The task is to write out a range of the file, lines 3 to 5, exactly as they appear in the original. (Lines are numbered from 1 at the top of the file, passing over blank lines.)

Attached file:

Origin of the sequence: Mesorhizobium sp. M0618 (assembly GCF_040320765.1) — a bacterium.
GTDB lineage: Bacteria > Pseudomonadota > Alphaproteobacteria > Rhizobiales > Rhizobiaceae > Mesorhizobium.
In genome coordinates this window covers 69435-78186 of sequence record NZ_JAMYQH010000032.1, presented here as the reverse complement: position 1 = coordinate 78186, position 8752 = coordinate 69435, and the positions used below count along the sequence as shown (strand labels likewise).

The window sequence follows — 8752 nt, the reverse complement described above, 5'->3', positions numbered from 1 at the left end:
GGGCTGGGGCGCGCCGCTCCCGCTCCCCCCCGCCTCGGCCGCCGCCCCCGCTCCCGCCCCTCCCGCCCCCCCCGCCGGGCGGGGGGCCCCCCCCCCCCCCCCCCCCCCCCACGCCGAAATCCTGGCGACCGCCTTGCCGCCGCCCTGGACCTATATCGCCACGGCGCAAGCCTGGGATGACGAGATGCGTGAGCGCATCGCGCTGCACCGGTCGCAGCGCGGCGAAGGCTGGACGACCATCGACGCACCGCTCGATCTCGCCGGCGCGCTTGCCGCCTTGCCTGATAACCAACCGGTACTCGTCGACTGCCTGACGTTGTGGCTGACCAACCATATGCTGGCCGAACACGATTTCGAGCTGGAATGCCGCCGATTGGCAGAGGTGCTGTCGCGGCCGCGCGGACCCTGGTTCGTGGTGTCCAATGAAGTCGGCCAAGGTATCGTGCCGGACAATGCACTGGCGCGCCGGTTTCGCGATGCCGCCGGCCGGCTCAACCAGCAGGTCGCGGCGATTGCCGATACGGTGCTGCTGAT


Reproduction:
In genome coordinates this window covers 69435-78186 of sequence record NZ_JAMYQH010000032.1, presented here as the reverse complement: position 1 = coordinate 78186, position 8752 = coordinate 69435, and the positions used below count along the sequence as shown (strand labels likewise).

The window sequence follows — 8752 nt, the reverse complement described above, 5'->3', positions numbered from 1 at the left end:
GGGCTGGGGCGCGCCGCTCCCGCTCCCCCCCGCCTCGGCCGCCGCCCCCGCTCCCGCCCCTCCCGCCCCCCCCGCCGGGCGGGGGGCCCCCCCCCCCCCCCCCCCCCCCCACGCCGAAATCCTGGCGACCGCCTTGCCGCCGCCCTGGACCTATATCGCCACGGCGCAAGCCTGGGATGACGAGATGCGTGAGCGCATCGCGCTGCACCGGTCGCAGCGCGGCGAAGGCTGGACGACCATCGACGCACCGCTCGATCTCGCCGGCGCGCTTGCCGCCTTGCCTGATAACCAACCGGTACTCGTCGACTGCCTGACGTTGTGGCTGACCAACCATATGCTGGCCGAACACGATTTCGAGCTGGAATGCCGCCGATTGGCAGAGGTGCTGTCGCGGCCGCGCGGACCCTGGTTCGTGGTGTCCAATGAAGTCGGCCAAGGTATCGTGCCGGACAATGCACTGGCGCGCCGGTTTCGCGATGCCGCCGGCCGGCTCAACCAGCAGGTCGCGGCGATTGCCGATACGGTGCTGCTGAT